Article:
He doesn’t believe the ultra-Orthodox parties will exploit their numerical clout to push through new legislation that further curtails religious freedom. “I think they will focus instead on making sure that existing legislation, like the law that forces shops to stay closed on Shabbat, is enforced. After all, the situation is so comfortable for them right now that they really only have to make sure it stays as is.”

Kahol Lavan, which is likely to become the main opposition party, will focus considerable energy on religion-and-state matters, Knafo predicts, because that is an area where it can best distinguish itself from Likud and its religious partners.

“On security and peace, there aren’t many differences,” he notes, “and neither are there big differences between them on economic matters — so it makes sense that this is where they will try to make themselves felt as an opposition force.”

Before the election, Gantz’s party had published a very liberal platform on matters of religion and state, in which it promised to recognize some form of civil marriage in Israel; repeal the law that prohibits most stores from opening on Shabbat; allow cities to decide on their own whether to run buses on Shabbat; and legalize surrogacy for all gay couples and provide them with equal rights in adopting children. On more than one occasion, Gantz also promised to revive the suspended Western Wall deal.

How successful Kahol Lavan will be in advancing this agenda from the opposition benches will depend to a large extent on just one politician, says Hiddush President Rabbi Uri Regev, whose organization promotes religious freedom in Israel.

Eli Ben Dahan, right, next to Rabbi Eyal Greiner at a Torah-learning event in Jerusalem, December 2018. The Orthodox Rabbi Ben Dahan has a place on the Likud slate. Credit: גדעון שרון

That politician is Avigdor Lieberman, head of the right-wing but secular Yisrael Beiteinu. “Lieberman is the wild card,” says Regev. “He says he is just as resolved as the ultra-Orthodox parties in terms of his red lines, and we’ll have to see if that’s really the case.”

Lieberman, whose main constituents are Russian-speaking immigrants — the overwhelming majority of whom are not religious, with many of them not even considered Jewish by religious law — is likely to clash with the ultra-Orthodox parties on two main issues: His resolve to draft more young Haredi men into the army; and his promise to provide more public transportation and commerce on Shabbat. “These are issues his supporters are adamant about,” notes Regev.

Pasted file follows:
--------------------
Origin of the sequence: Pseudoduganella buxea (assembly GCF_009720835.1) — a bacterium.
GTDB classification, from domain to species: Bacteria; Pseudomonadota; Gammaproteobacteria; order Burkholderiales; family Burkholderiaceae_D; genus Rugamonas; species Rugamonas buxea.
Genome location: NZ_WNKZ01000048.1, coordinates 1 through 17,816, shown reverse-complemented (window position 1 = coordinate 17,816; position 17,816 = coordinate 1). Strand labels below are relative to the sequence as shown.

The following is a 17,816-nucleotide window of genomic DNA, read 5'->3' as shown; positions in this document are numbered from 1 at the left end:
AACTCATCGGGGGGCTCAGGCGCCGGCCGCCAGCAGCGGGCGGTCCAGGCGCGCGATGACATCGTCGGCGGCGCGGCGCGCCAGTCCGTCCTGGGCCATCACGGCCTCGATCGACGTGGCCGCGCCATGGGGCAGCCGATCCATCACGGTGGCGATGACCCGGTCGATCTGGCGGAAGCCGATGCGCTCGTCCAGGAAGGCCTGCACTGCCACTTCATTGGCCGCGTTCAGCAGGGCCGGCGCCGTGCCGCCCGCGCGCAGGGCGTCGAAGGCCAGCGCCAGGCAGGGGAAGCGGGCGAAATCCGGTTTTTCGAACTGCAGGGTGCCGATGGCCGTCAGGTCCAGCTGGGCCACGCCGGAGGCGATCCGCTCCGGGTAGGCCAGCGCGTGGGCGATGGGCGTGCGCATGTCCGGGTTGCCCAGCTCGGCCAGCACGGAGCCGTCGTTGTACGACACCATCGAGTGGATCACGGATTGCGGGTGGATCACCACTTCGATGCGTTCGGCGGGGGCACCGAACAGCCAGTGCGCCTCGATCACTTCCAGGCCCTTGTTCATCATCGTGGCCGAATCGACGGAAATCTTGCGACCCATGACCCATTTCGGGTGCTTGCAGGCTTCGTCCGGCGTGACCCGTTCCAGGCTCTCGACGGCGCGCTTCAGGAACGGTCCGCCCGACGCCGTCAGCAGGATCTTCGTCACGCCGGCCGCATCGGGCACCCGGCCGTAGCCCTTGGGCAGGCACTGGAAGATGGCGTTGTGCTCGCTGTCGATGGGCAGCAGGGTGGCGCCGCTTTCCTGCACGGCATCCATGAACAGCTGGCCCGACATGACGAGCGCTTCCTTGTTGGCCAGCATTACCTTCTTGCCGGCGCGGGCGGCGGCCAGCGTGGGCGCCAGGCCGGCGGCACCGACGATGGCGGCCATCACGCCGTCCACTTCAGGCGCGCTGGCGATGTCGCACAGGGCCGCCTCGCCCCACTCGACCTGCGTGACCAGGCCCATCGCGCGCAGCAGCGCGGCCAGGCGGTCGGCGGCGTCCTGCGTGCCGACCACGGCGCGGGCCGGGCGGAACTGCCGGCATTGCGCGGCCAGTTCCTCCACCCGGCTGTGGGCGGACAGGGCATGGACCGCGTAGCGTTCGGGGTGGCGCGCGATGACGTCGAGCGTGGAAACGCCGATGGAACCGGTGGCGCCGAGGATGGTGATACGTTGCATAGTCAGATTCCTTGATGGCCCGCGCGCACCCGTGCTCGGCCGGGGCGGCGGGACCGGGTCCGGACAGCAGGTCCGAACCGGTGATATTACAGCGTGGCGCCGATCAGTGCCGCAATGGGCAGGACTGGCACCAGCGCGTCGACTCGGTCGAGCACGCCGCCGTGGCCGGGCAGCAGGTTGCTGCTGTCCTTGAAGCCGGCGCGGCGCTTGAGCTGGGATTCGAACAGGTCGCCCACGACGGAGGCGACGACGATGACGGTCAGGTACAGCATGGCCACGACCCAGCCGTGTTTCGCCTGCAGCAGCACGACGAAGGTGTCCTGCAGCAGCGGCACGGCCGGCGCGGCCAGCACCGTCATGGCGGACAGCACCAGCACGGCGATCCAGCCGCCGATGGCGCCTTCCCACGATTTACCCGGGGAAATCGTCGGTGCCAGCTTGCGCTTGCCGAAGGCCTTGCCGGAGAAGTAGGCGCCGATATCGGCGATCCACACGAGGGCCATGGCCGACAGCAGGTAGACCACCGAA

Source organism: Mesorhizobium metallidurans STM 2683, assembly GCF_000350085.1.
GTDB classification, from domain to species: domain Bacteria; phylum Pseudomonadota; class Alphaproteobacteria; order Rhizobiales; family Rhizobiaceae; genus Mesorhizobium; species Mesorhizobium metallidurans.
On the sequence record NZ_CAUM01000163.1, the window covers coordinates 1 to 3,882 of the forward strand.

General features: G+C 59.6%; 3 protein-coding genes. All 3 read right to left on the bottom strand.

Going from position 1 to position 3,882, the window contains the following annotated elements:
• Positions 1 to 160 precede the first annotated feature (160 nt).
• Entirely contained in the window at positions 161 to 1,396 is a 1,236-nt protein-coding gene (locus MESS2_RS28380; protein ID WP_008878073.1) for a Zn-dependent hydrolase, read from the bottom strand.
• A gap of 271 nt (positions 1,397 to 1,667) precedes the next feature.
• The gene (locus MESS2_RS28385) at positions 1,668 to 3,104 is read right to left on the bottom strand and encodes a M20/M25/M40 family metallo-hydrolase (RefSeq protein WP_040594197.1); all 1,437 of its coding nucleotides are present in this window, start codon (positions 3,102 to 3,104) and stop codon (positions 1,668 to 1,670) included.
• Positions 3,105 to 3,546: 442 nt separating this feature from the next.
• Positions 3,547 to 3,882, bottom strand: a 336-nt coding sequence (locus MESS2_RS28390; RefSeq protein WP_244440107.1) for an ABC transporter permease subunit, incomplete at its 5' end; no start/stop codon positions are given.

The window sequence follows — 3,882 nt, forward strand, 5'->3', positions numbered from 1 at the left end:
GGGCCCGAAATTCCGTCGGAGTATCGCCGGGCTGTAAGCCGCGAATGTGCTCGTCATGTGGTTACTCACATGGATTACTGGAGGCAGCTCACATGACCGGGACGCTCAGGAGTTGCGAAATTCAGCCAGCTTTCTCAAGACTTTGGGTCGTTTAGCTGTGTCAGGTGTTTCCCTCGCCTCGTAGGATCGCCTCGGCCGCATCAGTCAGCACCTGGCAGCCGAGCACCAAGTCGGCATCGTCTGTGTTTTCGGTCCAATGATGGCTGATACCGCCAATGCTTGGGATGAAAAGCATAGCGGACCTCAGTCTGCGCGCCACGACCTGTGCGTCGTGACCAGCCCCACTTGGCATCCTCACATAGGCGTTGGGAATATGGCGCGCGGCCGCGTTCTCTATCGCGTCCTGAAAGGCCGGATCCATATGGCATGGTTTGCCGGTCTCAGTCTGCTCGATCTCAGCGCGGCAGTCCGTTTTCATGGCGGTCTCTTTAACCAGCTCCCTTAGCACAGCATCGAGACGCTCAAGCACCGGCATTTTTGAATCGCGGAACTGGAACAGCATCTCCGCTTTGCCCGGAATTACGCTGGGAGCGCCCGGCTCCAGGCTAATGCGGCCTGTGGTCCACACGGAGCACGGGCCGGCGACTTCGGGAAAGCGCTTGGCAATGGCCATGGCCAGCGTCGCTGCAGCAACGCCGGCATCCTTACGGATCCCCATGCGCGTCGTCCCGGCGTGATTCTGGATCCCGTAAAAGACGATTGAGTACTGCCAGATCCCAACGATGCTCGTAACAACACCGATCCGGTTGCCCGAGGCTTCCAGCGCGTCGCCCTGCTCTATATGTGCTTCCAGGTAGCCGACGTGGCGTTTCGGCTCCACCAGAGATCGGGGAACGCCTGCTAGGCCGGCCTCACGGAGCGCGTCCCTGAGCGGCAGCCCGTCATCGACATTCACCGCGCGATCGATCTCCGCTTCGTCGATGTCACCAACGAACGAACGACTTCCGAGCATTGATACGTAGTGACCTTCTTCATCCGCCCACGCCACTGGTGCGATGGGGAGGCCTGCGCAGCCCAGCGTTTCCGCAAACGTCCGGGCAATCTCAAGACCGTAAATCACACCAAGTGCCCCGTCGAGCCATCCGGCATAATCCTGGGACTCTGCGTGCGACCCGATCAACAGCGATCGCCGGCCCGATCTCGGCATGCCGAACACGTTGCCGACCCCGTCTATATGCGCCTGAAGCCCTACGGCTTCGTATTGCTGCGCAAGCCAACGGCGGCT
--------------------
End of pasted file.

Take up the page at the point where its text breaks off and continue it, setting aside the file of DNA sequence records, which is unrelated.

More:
Lieberman will control five seats in the next Knesset. If Netanyahu wishes to form a narrow right-wing, religious coalition, the Yisrael Beiteinu leader’s support will be critical for obtaining a majority.

But of even greater consequence for the future of religious freedom in Israel, Regev believes, is the fate of the so-called “override clause.” Supported by many members of the outgoing coalition, this clause would allow the Knesset to re-legislate laws struck down by the Supreme Court.

Among those seen as Netanyahu’s natural partners in a right-wing, religious coalition, Moshe Kahlon’s Kulanu is thus far the only party to express strong reservations about such a move.

“If this legislation is passed,” warns Regev, “it will have much more far-reaching consequences on the ability of the Supreme Court to render remedies to those hurt by discrimination and coercive religious policies.”


While it has yet to be seen how much parties like Kulanu and Yisrael Beiteinu will stick to their principles during coalition negotiations, says Regev, certain development on the religion-and-state front are already givens.

“On issues such as the Western Wall deal, Netanyahu has already made his position clear — that he’s not going to lose his government over something like this — and that won’t change. What else is pretty clear is that there’s no chance Reform and Conservative conversions in Israel will be recognized. In fact, now it’s even becoming doubtful that Modern Orthodox conversions will be recognized.”

Although the Reform movement does not have a big following in Israel, it was repeatedly targeted in campaign ads in recent months put out by groups associated by religious and right-wing parties.

Yisrael Beiteinu head Avigdor Lieberman at the launch of his party's 2019 Israel election campaign, January 2019.Credit: Ofer Vaknin

Jay Ruderman, head of a family foundation that tries to educate Israelis about the Jewish-American community, warns that, left unaddressed, such “scapegoating” could boomerang against Israel.

“We are talking about the basic issue of respect — and it will have geopolitical implications,” he says. “American Jews still do the heavy lifting in terms of support for Israel, and the vast majority of them are not Orthodox. People need to understand that this disrespect, if it continues, could have an impact on Israel’s security.”

Rabbi Jill Jacobs, the executive director of T’ruah, a rabbinic human rights group, warns that further setbacks to religious pluralism and freedom in Israel will serve to alienate American Jews even more.

“Most American Jews are engaged in non-Orthodox movements, and even a lot of American Orthodox Jews support religious pluralism. So, if Israel become essentially an Orthodox theocracy, that is also going to be highly problematic for American Jews,” she says.

All these dark predictions are based on the assumption that Netanyahu will prefer to form a right-wing, religious government. But should he opt instead for a national unity government with Kahol Lavan that excludes the religious parties, says Knafo, it could pave the wave for significant advancements in religious pluralism and freedom.

“If and when [President] Donald Trump publishes his peace plan, that may very well be what happens,” he says.